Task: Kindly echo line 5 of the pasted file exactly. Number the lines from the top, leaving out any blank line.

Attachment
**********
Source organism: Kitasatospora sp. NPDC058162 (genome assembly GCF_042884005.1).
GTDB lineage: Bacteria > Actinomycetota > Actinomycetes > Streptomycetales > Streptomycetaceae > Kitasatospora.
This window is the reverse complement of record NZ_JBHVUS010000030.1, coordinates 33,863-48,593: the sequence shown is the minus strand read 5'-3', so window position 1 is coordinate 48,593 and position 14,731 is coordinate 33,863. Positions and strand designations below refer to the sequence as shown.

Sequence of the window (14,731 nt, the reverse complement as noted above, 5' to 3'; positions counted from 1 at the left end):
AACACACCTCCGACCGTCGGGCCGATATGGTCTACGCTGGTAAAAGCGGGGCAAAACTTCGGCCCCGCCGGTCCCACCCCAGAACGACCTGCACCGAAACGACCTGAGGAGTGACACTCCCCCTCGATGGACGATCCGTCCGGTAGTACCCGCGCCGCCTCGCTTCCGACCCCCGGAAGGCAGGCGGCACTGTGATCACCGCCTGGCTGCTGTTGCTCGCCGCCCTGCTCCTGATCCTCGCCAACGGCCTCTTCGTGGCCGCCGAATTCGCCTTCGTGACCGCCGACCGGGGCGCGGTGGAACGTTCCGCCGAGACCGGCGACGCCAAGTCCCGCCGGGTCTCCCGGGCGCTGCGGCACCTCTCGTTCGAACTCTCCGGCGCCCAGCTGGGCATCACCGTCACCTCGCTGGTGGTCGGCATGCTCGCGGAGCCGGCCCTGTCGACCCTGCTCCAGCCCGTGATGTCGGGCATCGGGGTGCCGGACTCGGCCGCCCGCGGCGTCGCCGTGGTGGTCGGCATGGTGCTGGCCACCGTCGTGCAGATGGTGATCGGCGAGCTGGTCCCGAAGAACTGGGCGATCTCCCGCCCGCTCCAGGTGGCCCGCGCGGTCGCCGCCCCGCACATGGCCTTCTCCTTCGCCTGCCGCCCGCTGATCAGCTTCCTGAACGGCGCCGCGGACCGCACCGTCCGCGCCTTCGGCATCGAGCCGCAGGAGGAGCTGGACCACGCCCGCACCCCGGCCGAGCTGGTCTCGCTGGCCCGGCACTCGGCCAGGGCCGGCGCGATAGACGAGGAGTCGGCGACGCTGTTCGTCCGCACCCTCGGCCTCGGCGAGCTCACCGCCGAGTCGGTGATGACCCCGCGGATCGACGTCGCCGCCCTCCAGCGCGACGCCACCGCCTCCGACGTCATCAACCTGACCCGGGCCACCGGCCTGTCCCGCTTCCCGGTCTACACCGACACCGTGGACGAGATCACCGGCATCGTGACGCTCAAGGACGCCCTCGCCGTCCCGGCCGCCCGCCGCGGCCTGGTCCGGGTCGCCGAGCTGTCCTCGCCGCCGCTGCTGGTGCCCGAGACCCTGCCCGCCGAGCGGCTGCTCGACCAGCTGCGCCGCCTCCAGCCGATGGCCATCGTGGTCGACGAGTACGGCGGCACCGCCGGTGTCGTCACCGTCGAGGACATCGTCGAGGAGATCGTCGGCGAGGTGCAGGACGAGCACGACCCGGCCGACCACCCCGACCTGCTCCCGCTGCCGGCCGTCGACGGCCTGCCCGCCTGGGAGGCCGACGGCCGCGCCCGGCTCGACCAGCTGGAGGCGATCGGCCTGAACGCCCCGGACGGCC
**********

AACACACCTCCGACCGTCGGGCCGATATGGTCTACGCTGGTAAAAGCGGGGCAAAACTTCGGCCCCGCCGGTCCCACCCCAGAACGACCTGCACCGAAACGACCTGAGGAGTGACACTCCCCCTCGATGGACGATCCGTCCGGTAGTACCCGCGCCGCCTCGCTTCCGACCCCCGGAAGGCAGGCGGCACTGTGATCACCGCCTGGCTGCTGTTGCTCGCCGCCCTGCTCCTGATCCTCGCCAACGGCCTCTTCGTGGCCGCCGAATTCGCCTTCGTGACCGCCGACCGGGGCGCGGTGGAACGTTCCGCCGAGACCGGCGACGCCAAGTCCCGCCGGGTCTCCCGGGCGCTGCGGCACCTCTCGTTCGAACTCTCCGGCGCCCAGCTGGGCATCACCGTCACCTCGCTGGTGGTCGGCATGCTCGCGGAGCCGGCCCTGTCGACCCTGCTCCAGCCCGTGATGTCGGGCATCGGGGTGCCGGACTCGGCCGCCCGCGGCGTCGCCGTGGTGGTCGGCATGGTGCTGGCCACCGTCGTGCAGATGGTGATCGGCGAGCTGGTCCCGAAGAACTGGGCGATCTCCCGCCCGCTCCAGGTGGCCCGCGCGGTCGCCGCCCCGCACATGGCCTTCTCCTTCGCCTGCCGCCCGCTGATCAGCTTCCTGAACGGCGCCGCGGACCGCACCGTCCGCGCCTTCGGCATCGAGCCGCAGGAGGAGCTGGACCACGCCCGCACCCCGGCCGAGCTGGTCTCGCTGGCCCGGCACTCGGCCAGGGCCGGCGCGATAGACGAGGAGTCGGCGACGCTGTTCGTCCGCACCCTCGGCCTCGGCGAGCTCACCGCCGAGTCGGTGATGACCCCGCGGATCGACGTCGCCGCCCTCCAGCGCGACGCCACCGCCTCCGACGTCATCAACCTGACCCGGGCCACCGGCCTGTCCCGCTTCCCGGTCTACACCGACACCGTGGACGAGATCACCGGCATCGTGACGCTCAAGGACGCCCTCGCCGTCCCGGCCGCCCGCCGCGGCCTGGTCCGGGTCGCCGAGCTGTCCTCGCCGCCGCTGCTGGTGCCCGAGACCCTGCCCGCCGAGCGGCTGCTCGACCAGCTGCGCCGCCTCCAGCCGATGGCCATCGTGGTCGACGAGTACGGCGGCACCGCCGGTGTCGTCACCGTCGAGGACATCGTCGAGGAGATCGTCGGCGAGGTGCAGGACGAGCACGACCCGGCCGACCACCCCGACCTGCTCCCGCTGCCGGCCGTCGACGGCCTGCCCGCCTGGGAGGCCGACGGCCGCGCCCGGCTCGACCAGCTGGAGGCGATCGGCCTGAACGCCCCGGACGGCC